Spectrum Policy and the EU Digital Single Market: Lessons from the United States

December 7, 2015
The European Commission’s vision of a single EU-wide market for mobile communications holds tremendous promise if policymakers embrace bold reforms instead of half measures.

The European Union has outlined a set of ambitious goals in its Digital Single Market proposals, including a set of proposed reforms to radio spectrum management to create an EU-wide market for mobile communications. While challenging, the goal of a single telecoms market is also the most promising: the mobile digital economy is poised to have a tremendous impact on growth, productivity, and progress throughout the 21st century. Europe should take this opportunity to achieve a true single market for mobile by moving wireless policy from the national level and centralizing spectrum management functions, harmonizing regulations, and allowing for industry consolidation to fit the scale of a single market.

The difficulty in enacting these reforms is considerable, with member countries wanting to retain autonomy and control over industries and inputs, but success will mean significantly greater value throughout the entire EU mobile ecosystem. ITIF recommends bold action over half-measures—most importantly in centralizing EU-wide spectrum management—and hopes the Commission is successful in these efforts. We offer five key lessons from the United States that may help inform the European Union’s attempt to create a true single market for mobile communications:

1. Consolidated EU-wide spectrum management and harmonization of regulations.

EU spectrum management should be consolidated within a single body, with the goal of harmonizing band allocations, service rules, and regulations as much as possible. By providing centralized spectrum management functions, but keeping overall all auction revenue flowing to the member countries, the Commission can focus on the most socially beneficial allocations and technical rules, while reducing opportunities for mis-aligned incentives or regulatory capture.

2. Permissive merger policy. 

Europe has too many wireless carriers for it to take full advantage of the wireless revolution. Indeed, tThe EU’s fragmented market structure has played a substantial role in its slow adoption of 4G LTE technology. As a part of the digital single market for telecommunications, the EU should enable considerable consolidation in its mobile industry to allow firms to achieve appropriate economies of scale. The goal should be to eventually see dynamic competition between four to six firms covering virtually all of Europe.

3. Reallocation of broadcast spectrum for mobile broadband.

If the EU is going to see a single market for advanced mobile services, it must allocate additional low-band spectrum for mobile services. With the ITU now formally endorsing a globally harmonized reallocation of the 700 MHz band from broadcast television to mobile broadband, it is time to accelerate this transition throughout Europe.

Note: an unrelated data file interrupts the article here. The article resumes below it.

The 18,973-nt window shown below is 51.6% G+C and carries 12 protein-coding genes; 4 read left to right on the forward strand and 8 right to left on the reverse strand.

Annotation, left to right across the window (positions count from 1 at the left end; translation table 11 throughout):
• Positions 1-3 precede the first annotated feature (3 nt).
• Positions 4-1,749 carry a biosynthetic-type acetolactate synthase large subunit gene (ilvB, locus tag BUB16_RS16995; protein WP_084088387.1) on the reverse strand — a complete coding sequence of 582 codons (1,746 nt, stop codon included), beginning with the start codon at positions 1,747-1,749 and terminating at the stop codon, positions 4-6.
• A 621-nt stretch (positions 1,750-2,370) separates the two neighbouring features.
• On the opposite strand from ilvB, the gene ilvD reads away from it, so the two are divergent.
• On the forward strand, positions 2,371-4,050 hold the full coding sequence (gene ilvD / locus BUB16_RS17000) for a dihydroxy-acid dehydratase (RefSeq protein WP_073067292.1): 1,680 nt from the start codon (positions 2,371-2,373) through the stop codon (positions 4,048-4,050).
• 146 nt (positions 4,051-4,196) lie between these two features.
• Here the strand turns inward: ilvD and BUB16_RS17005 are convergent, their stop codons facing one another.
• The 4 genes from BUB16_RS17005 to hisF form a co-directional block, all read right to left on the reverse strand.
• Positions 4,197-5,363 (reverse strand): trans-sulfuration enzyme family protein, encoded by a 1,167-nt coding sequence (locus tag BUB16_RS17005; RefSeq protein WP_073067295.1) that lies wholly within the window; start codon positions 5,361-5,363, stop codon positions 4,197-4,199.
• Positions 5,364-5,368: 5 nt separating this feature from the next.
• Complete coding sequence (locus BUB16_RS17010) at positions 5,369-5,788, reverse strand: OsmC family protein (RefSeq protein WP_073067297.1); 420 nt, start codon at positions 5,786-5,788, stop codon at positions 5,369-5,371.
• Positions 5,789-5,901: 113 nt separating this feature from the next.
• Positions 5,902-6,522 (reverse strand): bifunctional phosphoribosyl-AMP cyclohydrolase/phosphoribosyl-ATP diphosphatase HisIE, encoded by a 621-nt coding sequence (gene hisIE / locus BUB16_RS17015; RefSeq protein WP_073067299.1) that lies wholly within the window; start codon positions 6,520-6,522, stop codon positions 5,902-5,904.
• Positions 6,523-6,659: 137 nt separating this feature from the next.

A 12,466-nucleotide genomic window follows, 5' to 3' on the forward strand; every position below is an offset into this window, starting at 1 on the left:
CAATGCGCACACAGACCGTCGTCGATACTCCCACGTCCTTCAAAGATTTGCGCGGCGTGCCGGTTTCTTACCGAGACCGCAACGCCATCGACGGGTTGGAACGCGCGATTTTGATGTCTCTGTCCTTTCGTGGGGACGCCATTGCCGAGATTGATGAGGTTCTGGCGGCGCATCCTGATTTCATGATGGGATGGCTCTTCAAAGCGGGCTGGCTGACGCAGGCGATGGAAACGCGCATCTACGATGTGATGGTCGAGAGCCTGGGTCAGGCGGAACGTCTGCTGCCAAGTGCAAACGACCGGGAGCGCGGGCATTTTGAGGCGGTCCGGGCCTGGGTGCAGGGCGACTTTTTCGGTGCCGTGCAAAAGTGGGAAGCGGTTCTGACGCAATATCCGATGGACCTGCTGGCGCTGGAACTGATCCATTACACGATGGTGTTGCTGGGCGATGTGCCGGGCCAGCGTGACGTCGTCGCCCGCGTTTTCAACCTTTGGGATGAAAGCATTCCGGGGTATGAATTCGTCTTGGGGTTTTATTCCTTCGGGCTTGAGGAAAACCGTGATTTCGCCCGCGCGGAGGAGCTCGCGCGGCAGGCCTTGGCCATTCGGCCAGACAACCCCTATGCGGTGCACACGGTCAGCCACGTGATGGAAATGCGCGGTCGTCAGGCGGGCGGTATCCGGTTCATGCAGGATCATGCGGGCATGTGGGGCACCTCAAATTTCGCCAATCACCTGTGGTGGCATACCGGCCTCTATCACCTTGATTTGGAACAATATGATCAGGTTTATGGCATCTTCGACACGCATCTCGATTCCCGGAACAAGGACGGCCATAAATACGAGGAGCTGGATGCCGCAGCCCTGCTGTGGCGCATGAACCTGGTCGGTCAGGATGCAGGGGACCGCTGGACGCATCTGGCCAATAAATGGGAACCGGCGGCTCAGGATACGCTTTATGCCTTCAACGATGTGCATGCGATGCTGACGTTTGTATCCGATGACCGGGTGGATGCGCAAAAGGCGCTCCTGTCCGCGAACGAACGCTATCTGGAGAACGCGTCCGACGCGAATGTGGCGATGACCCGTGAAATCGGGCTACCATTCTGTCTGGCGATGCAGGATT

While there is a wide diversity of reliance on low-band spectrum for broadcast television across member countries, the EU should look to the U.S. incentive auction as a potential mechanism to ease uniform reallocation of spectrum to mobile broadband. The entire EU would greatly benefit from harmonized band plans and service rules as more and more countries make more spectrum available for broadband.

4. Technologically neutral, flexible licenses tradeable on a secondary market. 

Mobile technologies can shift over time—it is important that spectrum managers use technology neutral, flexible licenses to allow room for change. Mandates on particular technologies or standards severely stifles innovation, reduces competition in developing new radio technologies, and slows reallocating old spectrum to meet new demands. Technology-neutral licenses will be especially important as we move forward with 5G, as a wide array of different technologies are contemplated—regulators should encourage competition to deploy new innovations, even if on a pre-standard basis.   

Managers should also offer certainty about licenses. Radio rights should be offered on longer terms with a presumption of renewal to encourage long-term investment. 

5. Neutral spectrum policy eschewing active market shaping. 

The EU should avoid explicit market shaping beyond protecting a baseline level of competition. Several restrictions and regulations have been put in place with a narrow focus on static measures like number of competitors or consumer prices. Less active market shaping and greater reliance on innovation, capital investment, and the realization of economies of scale will drive better long-term outcomes for users and for the overall evolution of the EU wireless system.